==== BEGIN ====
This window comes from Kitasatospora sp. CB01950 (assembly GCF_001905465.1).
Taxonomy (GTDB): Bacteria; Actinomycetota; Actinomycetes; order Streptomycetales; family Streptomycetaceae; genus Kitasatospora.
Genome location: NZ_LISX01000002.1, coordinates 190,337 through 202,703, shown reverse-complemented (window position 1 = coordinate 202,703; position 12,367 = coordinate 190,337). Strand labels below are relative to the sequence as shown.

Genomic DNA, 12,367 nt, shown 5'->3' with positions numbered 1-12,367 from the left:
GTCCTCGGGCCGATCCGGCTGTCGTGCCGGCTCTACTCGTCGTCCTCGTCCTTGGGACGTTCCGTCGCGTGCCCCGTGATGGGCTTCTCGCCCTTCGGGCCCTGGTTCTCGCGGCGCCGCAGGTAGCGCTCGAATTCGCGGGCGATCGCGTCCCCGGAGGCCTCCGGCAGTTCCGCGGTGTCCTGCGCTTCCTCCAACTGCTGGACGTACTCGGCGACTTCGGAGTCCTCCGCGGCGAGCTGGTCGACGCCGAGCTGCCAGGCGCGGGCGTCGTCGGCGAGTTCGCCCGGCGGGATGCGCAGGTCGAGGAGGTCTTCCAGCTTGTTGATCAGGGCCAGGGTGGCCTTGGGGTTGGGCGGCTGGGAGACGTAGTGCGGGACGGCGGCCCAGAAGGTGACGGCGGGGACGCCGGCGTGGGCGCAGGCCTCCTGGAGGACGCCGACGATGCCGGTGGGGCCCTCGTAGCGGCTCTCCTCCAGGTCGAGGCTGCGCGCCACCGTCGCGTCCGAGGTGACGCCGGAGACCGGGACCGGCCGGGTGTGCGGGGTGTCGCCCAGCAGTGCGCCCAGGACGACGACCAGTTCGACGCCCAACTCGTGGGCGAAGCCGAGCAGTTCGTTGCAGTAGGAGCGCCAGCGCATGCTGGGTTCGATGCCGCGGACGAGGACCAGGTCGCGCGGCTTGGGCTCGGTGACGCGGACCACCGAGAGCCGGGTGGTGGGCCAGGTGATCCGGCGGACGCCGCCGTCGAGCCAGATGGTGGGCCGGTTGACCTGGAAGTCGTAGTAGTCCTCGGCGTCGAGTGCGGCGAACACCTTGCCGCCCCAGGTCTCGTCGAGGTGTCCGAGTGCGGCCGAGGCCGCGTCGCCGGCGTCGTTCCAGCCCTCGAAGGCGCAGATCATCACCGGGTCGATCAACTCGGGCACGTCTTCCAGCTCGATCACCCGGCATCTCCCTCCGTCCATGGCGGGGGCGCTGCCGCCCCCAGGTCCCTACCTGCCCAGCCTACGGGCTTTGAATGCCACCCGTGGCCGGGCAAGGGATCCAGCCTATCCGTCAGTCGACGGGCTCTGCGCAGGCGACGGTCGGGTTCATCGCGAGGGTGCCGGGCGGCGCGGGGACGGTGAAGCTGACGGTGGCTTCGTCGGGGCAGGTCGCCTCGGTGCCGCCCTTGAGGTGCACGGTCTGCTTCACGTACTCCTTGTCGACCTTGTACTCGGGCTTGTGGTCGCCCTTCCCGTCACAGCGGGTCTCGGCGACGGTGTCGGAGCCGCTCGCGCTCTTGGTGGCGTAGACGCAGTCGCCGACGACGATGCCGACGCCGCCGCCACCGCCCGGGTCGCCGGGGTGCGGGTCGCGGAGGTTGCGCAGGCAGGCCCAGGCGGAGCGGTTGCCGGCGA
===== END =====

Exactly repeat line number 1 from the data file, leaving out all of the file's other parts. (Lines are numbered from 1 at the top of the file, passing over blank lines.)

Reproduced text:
This window comes from Kitasatospora sp. CB01950 (assembly GCF_001905465.1).